Sprint merger reduces bankruptcy risk for spectrum ABS, Moody's says
Sprint’s planned merger with T-Mobile should reduce the likelihood of a default on $7 billion of notes backed by leases on its spectrum licenses, according to Moody’s Investors Service.
This view is largely based on the expectation that combined companies would be rated Ba2, which is three notches higher than Sprint’s current B2 rating (though it is under review for an upgrade). The bonds, which were issued in 2016 and 2018, are backed by payments from Sprint’s “hell-or-high-water” lease of a portfolio of spectrum licenses in the 2.5 GHz and 1.9 GHz bands. The merger agreement contemplates T-Mobile and T-Mobile US offering unsecured guarantees on the performance of the lease, as well.
And while leases can be repudiated in a bankruptcy, Moody’s believes that T-Mobile would likely view the securitized spectrum licenses as critical, just as Sprint currently does, and so would likely continue to make payments in the event of a reorganization. In a report published Wednesday, the rating agency noted that Sprint has about 204 MHz of spectrum (based on a nationwide population weighted average), while T-Mobile has 110 MHz.
In the first few years after the merger, Sprint’s existing customer base would face significant negative effects if the company lost its ability to use this spectrum, which would make it likely that SCI would affirm the lease under a Chapter 11 bankruptcy, the report states. But even in a bankruptcy that occurs after an integration of the carriers' networks and customer bases, the leases would likely be affirmed, since spectrum licenses backing the bonds likely would be very important to the combined carrier’s 5G network.
The license are particularly the 2.5 GHz spectrum, whose value in 5G networks has been recently proven in foreign markets, according to Moody’s. “Currently, the US lags other industrialized countries in its transition to 5G technology, whose increased speed and network capacity will allow for the creation of future technologies in areas such as self-driving vehicles and “Internet of Things” devices,” the report states.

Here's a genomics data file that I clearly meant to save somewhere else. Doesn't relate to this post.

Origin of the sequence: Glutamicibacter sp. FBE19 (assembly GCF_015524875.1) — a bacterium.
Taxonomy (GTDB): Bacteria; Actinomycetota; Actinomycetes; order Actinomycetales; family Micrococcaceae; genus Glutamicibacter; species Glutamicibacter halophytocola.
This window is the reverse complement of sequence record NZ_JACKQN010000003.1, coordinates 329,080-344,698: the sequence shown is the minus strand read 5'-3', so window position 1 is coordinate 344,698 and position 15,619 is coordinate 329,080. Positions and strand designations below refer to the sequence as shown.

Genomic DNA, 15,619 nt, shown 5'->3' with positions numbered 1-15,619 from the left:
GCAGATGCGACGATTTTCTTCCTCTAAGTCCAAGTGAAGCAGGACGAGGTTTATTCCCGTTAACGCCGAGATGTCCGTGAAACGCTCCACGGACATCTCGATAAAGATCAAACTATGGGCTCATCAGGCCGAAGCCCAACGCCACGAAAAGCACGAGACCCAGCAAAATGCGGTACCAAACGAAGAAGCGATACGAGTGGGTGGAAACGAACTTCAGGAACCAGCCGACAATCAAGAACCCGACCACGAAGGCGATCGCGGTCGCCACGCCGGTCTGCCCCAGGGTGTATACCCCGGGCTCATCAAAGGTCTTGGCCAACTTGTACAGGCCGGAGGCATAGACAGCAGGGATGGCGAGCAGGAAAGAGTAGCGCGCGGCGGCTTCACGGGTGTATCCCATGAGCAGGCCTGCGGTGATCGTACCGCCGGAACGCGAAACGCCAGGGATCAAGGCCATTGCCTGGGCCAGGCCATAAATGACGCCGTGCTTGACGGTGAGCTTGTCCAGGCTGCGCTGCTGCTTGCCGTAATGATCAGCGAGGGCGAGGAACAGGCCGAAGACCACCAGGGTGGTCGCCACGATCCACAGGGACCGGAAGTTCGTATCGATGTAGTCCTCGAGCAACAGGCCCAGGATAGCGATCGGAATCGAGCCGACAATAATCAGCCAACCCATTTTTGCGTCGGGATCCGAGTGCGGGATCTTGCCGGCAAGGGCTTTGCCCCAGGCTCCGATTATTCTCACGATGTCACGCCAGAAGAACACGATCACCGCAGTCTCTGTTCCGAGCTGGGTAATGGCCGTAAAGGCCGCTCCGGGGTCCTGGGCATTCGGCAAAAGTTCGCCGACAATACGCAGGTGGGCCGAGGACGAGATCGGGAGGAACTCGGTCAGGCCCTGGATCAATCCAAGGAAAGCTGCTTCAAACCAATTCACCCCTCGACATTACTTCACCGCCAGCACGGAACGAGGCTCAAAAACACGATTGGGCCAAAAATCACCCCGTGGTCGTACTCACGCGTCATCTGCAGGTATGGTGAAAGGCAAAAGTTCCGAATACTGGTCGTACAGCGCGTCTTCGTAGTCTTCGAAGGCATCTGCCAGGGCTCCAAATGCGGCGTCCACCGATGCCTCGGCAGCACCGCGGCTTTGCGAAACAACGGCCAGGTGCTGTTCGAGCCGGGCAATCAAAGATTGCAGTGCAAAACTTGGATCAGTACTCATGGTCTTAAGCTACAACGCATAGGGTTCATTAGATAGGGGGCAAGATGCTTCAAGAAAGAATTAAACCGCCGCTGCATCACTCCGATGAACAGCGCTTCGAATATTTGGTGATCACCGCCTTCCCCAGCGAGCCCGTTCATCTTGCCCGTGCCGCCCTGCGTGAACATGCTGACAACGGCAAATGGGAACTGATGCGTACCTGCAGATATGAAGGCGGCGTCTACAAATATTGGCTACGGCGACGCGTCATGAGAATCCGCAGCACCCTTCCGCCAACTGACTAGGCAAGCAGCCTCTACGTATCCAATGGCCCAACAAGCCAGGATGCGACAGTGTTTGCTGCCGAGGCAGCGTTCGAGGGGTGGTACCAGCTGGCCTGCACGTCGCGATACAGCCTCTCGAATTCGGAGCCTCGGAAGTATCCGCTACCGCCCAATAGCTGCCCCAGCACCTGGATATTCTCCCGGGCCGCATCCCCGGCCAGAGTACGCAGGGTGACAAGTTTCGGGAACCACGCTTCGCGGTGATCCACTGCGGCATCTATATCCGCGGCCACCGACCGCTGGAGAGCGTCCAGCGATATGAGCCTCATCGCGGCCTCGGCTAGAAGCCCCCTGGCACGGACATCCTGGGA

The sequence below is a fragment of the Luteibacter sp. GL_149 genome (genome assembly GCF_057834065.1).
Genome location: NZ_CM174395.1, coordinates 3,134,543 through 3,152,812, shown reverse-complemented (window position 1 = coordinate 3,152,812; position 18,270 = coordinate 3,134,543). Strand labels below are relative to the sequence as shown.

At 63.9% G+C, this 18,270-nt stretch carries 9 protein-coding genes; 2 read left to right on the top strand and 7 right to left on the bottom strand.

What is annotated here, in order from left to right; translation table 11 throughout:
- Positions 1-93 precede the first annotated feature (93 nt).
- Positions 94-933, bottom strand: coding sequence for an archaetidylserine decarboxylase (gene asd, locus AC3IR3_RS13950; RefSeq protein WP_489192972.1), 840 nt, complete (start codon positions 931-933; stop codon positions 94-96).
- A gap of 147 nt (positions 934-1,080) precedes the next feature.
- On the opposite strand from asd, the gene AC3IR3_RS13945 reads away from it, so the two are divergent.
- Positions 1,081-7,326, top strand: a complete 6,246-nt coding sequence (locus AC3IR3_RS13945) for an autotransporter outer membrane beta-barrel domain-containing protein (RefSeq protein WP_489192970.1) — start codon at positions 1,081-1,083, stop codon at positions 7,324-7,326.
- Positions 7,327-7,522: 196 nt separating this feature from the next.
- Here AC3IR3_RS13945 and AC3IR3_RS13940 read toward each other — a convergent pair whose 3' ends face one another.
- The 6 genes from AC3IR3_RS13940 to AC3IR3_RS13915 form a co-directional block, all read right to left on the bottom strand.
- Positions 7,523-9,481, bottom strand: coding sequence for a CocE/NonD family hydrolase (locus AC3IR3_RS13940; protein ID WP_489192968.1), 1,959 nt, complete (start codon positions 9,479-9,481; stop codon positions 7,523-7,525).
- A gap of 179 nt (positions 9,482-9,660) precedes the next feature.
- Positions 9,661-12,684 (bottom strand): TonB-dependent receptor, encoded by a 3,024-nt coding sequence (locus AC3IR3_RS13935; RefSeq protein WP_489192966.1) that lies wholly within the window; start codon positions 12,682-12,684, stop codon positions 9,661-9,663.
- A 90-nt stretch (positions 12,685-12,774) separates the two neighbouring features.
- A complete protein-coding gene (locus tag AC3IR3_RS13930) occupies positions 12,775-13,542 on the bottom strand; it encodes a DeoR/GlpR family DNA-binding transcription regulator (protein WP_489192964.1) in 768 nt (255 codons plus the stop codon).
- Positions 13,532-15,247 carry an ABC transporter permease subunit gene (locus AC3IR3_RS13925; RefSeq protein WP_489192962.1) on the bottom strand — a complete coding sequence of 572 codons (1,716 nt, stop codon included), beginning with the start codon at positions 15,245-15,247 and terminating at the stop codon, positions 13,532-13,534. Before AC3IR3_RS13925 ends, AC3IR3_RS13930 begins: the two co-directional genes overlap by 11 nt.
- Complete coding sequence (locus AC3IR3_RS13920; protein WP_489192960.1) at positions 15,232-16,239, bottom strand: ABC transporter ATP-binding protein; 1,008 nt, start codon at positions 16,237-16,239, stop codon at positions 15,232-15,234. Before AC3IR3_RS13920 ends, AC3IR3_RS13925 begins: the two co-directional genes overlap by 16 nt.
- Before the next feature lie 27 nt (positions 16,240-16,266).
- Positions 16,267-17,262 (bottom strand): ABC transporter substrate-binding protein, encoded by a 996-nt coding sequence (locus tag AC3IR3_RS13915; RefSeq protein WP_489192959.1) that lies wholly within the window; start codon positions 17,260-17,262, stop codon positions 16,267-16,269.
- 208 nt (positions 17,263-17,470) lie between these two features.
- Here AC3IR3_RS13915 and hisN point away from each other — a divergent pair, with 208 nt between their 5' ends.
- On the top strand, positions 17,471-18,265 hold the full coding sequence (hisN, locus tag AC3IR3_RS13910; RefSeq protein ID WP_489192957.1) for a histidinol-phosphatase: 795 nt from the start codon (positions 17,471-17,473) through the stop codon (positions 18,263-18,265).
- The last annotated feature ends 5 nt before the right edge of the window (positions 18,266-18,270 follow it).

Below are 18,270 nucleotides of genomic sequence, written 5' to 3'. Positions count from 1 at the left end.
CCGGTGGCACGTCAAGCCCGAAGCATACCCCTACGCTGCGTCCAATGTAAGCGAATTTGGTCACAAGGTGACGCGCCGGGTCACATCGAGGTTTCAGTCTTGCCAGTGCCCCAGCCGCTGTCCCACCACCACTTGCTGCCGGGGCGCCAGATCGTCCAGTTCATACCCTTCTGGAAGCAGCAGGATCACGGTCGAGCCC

However, in the unlikely event that the spectrum lease was rejected in a bankruptcy or liquidation, the merger, as proposed, would likely have a small negative effect on the size of recovery available.
That’s because the combined carriers would have more total debt, and the new debt will primarily be secured. “This would reduce the funds available to cover any deficiency claim on the lease after the sale of the spectrum collateral, a claim that we expect to be relatively small based on the most likely value of the collateral in a distressed sale,” the report states.
The specific level of recovery on the deficiency claim would depend upon whether the new credit facility and term loan B at T-Mobile would be considered replacements for similar outstanding debt at Sprint that is pari passu with the lease. The negative effect on the potential size of a recovery on a deficiency claim would be more significant if the liquidation value of the spectrum collateral was unexpectedly low in a distressed scenario.
Overall, however, the proposed deal is a net plus. The negative effect on the potential size of a recovery in the mostly likely scenarios would be less significant for the spectrum bonds than the positive effects of the lower probability of default on the lease.